Don't you think it fair to characterize the side that killed negotiations, the one who backtracks on some major items (it was not just the 400 billion, but also the revenue floor and ceiling business), at the last moment? And that point, the optics obviously preclude any deal that includes the backtrack items. And that is the point of the article I think.

The nature of negotiations is that it is an ongoing process. You could also say that Obama took Boehner's original offer, existence of which was not disclosed until Monday, back to his party (House and Senate) and found that it was unacceptable, even though the White House themselves would have accepted it. I think, if you want to say X was so inherently bad that it's at fault for everything, you need to say it as soon as X is proposed-- that would have been in Boehner's case, Tuesday or at the very latest Wednesday once he had a chance to poll his members. You can't continue negotiations with this hanging out there for three days and then at the end of the three days say that something that was done on Tuesday was at fault for everything irrevocably breaking down.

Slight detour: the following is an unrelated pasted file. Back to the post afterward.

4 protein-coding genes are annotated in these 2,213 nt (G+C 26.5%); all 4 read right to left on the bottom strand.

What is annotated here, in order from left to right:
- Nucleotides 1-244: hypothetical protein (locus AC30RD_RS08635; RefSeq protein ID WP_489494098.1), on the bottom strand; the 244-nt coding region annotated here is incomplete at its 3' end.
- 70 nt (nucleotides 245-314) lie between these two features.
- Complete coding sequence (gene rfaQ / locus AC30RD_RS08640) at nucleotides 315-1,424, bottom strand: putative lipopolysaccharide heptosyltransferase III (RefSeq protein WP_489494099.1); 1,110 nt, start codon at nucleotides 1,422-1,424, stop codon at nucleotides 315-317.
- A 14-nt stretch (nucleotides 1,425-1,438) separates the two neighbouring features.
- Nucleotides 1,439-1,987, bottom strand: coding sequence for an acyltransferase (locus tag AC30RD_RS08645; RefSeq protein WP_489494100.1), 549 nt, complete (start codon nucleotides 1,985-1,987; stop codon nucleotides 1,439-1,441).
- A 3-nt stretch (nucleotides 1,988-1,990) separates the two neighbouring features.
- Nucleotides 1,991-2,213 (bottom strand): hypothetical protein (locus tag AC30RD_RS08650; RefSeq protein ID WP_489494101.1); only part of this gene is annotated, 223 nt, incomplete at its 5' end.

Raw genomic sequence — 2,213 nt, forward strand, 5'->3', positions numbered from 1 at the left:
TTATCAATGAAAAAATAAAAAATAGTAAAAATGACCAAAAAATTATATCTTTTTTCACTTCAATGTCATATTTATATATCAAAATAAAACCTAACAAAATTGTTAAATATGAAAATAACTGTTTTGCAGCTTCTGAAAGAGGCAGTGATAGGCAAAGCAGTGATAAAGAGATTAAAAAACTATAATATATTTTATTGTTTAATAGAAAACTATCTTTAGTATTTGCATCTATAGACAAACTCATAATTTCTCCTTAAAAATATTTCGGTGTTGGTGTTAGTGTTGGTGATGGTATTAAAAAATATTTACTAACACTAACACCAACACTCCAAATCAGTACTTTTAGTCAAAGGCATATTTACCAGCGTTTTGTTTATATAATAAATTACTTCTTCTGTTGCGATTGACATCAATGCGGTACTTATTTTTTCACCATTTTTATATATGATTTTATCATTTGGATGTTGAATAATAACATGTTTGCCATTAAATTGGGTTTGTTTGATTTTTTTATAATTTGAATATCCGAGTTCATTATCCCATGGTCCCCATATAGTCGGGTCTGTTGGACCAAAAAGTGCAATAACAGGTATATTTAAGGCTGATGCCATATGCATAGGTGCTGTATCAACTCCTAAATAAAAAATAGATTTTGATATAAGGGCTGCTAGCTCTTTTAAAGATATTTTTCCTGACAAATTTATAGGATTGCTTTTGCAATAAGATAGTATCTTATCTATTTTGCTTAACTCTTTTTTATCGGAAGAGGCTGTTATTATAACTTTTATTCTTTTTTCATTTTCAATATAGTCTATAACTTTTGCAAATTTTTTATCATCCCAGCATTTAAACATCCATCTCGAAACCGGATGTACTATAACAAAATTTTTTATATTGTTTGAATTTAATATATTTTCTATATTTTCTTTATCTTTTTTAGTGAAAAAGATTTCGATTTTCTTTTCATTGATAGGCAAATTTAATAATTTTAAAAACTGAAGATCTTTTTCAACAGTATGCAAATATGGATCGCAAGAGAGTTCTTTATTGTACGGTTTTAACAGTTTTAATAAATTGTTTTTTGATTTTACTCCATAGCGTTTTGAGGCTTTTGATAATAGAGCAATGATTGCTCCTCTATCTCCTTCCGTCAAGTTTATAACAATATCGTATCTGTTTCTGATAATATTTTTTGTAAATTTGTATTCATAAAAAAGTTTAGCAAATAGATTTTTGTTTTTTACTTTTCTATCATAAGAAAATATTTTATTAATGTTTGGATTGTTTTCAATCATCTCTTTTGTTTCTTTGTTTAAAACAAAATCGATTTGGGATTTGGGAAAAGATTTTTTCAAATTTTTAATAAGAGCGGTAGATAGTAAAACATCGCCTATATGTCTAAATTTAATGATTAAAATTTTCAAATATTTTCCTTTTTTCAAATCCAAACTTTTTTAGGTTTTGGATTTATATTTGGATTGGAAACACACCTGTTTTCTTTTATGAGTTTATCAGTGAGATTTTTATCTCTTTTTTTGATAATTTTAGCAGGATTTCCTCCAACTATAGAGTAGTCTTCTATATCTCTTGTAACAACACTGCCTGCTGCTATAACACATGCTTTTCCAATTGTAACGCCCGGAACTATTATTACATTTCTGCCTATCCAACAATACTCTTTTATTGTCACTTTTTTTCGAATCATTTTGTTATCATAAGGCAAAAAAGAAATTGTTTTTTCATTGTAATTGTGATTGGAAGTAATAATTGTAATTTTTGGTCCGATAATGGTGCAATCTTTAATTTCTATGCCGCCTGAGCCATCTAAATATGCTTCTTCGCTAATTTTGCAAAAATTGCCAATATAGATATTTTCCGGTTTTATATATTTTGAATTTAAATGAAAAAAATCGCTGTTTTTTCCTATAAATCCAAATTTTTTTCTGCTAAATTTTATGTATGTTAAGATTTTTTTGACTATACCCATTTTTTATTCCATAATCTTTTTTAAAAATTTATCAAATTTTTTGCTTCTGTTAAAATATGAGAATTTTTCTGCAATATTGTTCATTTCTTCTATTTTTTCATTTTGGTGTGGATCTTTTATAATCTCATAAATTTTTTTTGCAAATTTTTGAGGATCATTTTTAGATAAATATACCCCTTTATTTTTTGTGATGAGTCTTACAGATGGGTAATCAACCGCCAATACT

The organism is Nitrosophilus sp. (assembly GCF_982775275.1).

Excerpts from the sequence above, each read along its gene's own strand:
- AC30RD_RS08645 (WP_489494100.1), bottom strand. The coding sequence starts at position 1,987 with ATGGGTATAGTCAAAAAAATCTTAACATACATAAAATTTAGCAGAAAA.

It's the same as the Republican behavior on the health care bill-- if Republicans think the mandate is unconstitutional they should have said it straight from the beginning, rather than trying to argue against it on legislative grounds and then only turn to the Courts once they'd lost in Congress. It smacks of changing the rules in the middle of the game.
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« Reply #11 on: July 23, 2011, 01:49:00 pm »
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Many Pubbies have been asserting that the mandate is unconsitutional since rocks cooled. To suggest that it was some kind of bait and switch or whatever you are doing, confused me really.